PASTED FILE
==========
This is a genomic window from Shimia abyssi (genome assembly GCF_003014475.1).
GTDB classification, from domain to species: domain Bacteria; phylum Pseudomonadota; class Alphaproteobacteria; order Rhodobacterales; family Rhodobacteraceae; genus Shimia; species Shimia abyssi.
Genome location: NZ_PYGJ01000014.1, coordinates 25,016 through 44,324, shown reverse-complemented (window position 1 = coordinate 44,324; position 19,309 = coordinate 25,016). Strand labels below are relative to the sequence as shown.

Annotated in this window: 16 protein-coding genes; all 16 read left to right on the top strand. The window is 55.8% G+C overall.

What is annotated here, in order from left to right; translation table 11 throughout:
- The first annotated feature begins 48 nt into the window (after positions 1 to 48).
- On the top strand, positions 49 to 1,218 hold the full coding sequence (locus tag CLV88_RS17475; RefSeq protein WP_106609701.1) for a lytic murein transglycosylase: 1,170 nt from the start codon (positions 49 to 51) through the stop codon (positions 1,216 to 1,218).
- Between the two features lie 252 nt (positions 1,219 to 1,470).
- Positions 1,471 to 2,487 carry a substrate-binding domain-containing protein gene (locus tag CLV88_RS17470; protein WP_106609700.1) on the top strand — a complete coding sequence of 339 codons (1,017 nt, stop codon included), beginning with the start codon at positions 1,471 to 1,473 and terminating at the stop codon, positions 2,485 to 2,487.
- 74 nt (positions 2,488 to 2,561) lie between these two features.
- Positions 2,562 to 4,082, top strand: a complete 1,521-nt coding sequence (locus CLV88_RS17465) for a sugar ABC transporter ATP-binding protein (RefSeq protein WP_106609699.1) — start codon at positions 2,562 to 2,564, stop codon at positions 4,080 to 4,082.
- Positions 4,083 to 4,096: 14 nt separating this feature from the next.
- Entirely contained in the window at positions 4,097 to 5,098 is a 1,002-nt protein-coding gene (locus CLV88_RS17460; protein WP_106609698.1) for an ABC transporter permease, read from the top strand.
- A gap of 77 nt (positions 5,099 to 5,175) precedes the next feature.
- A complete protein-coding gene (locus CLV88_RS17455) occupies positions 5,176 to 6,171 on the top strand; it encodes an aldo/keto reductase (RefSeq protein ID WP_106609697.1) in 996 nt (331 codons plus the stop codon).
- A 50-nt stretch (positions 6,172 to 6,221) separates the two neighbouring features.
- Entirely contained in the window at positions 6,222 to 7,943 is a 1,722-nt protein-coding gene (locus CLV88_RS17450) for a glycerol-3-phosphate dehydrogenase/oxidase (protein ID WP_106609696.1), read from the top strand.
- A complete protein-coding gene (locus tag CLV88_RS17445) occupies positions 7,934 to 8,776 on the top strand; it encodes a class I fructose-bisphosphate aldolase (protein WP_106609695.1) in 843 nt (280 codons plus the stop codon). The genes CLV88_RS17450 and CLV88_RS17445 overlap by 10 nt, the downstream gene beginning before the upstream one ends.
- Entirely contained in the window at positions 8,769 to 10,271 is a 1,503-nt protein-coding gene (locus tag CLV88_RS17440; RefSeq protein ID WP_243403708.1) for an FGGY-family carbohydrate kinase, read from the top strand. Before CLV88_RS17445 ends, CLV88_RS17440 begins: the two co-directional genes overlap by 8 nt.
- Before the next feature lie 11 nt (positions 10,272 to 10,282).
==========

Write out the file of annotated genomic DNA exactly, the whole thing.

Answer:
This is a genomic window from Shimia abyssi (genome assembly GCF_003014475.1).
GTDB classification, from domain to species: domain Bacteria; phylum Pseudomonadota; class Alphaproteobacteria; order Rhodobacterales; family Rhodobacteraceae; genus Shimia; species Shimia abyssi.
Genome location: NZ_PYGJ01000014.1, coordinates 25,016 through 44,324, shown reverse-complemented (window position 1 = coordinate 44,324; position 19,309 = coordinate 25,016). Strand labels below are relative to the sequence as shown.

Annotated in this window: 16 protein-coding genes; all 16 read left to right on the top strand. The window is 55.8% G+C overall.

What is annotated here, in order from left to right; translation table 11 throughout:
- The first annotated feature begins 48 nt into the window (after positions 1 to 48).
- On the top strand, positions 49 to 1,218 hold the full coding sequence (locus tag CLV88_RS17475; RefSeq protein WP_106609701.1) for a lytic murein transglycosylase: 1,170 nt from the start codon (positions 49 to 51) through the stop codon (positions 1,216 to 1,218).
- Between the two features lie 252 nt (positions 1,219 to 1,470).
- Positions 1,471 to 2,487 carry a substrate-binding domain-containing protein gene (locus tag CLV88_RS17470; protein WP_106609700.1) on the top strand — a complete coding sequence of 339 codons (1,017 nt, stop codon included), beginning with the start codon at positions 1,471 to 1,473 and terminating at the stop codon, positions 2,485 to 2,487.
- 74 nt (positions 2,488 to 2,561) lie between these two features.
- Positions 2,562 to 4,082, top strand: a complete 1,521-nt coding sequence (locus CLV88_RS17465) for a sugar ABC transporter ATP-binding protein (RefSeq protein WP_106609699.1) — start codon at positions 2,562 to 2,564, stop codon at positions 4,080 to 4,082.
- Positions 4,083 to 4,096: 14 nt separating this feature from the next.
- Entirely contained in the window at positions 4,097 to 5,098 is a 1,002-nt protein-coding gene (locus CLV88_RS17460; protein WP_106609698.1) for an ABC transporter permease, read from the top strand.
- A gap of 77 nt (positions 5,099 to 5,175) precedes the next feature.
- A complete protein-coding gene (locus CLV88_RS17455) occupies positions 5,176 to 6,171 on the top strand; it encodes an aldo/keto reductase (RefSeq protein ID WP_106609697.1) in 996 nt (331 codons plus the stop codon).
- A 50-nt stretch (positions 6,172 to 6,221) separates the two neighbouring features.
- Entirely contained in the window at positions 6,222 to 7,943 is a 1,722-nt protein-coding gene (locus CLV88_RS17450) for a glycerol-3-phosphate dehydrogenase/oxidase (protein ID WP_106609696.1), read from the top strand.
- A complete protein-coding gene (locus tag CLV88_RS17445) occupies positions 7,934 to 8,776 on the top strand; it encodes a class I fructose-bisphosphate aldolase (protein WP_106609695.1) in 843 nt (280 codons plus the stop codon). The genes CLV88_RS17450 and CLV88_RS17445 overlap by 10 nt, the downstream gene beginning before the upstream one ends.
- Entirely contained in the window at positions 8,769 to 10,271 is a 1,503-nt protein-coding gene (locus tag CLV88_RS17440; RefSeq protein ID WP_243403708.1) for an FGGY-family carbohydrate kinase, read from the top strand. Before CLV88_RS17445 ends, CLV88_RS17440 begins: the two co-directional genes overlap by 8 nt.
- Before the next feature lie 11 nt (positions 10,272 to 10,282).